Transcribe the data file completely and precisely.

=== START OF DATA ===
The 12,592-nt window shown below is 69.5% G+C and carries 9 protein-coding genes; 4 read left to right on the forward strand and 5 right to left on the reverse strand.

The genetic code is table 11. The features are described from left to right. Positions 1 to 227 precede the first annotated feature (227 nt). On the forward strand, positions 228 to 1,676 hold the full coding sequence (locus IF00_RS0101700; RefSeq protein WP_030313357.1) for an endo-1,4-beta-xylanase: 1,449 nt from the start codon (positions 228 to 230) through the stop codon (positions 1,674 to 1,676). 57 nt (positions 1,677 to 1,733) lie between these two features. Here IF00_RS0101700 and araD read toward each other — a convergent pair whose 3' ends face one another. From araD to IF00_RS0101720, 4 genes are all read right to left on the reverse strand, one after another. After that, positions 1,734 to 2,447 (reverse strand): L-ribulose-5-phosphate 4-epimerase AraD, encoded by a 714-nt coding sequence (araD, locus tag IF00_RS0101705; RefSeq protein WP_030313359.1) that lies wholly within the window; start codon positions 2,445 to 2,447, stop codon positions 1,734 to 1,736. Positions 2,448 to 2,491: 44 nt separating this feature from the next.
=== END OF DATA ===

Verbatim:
The 12,592-nt window shown below is 69.5% G+C and carries 9 protein-coding genes; 4 read left to right on the forward strand and 5 right to left on the reverse strand.

The genetic code is table 11. The features are described from left to right. Positions 1 to 227 precede the first annotated feature (227 nt). On the forward strand, positions 228 to 1,676 hold the full coding sequence (locus IF00_RS0101700; RefSeq protein WP_030313357.1) for an endo-1,4-beta-xylanase: 1,449 nt from the start codon (positions 228 to 230) through the stop codon (positions 1,674 to 1,676). 57 nt (positions 1,677 to 1,733) lie between these two features. Here IF00_RS0101700 and araD read toward each other — a convergent pair whose 3' ends face one another. From araD to IF00_RS0101720, 4 genes are all read right to left on the reverse strand, one after another. After that, positions 1,734 to 2,447 (reverse strand): L-ribulose-5-phosphate 4-epimerase AraD, encoded by a 714-nt coding sequence (araD, locus tag IF00_RS0101705; RefSeq protein WP_030313359.1) that lies wholly within the window; start codon positions 2,445 to 2,447, stop codon positions 1,734 to 1,736. Positions 2,448 to 2,491: 44 nt separating this feature from the next.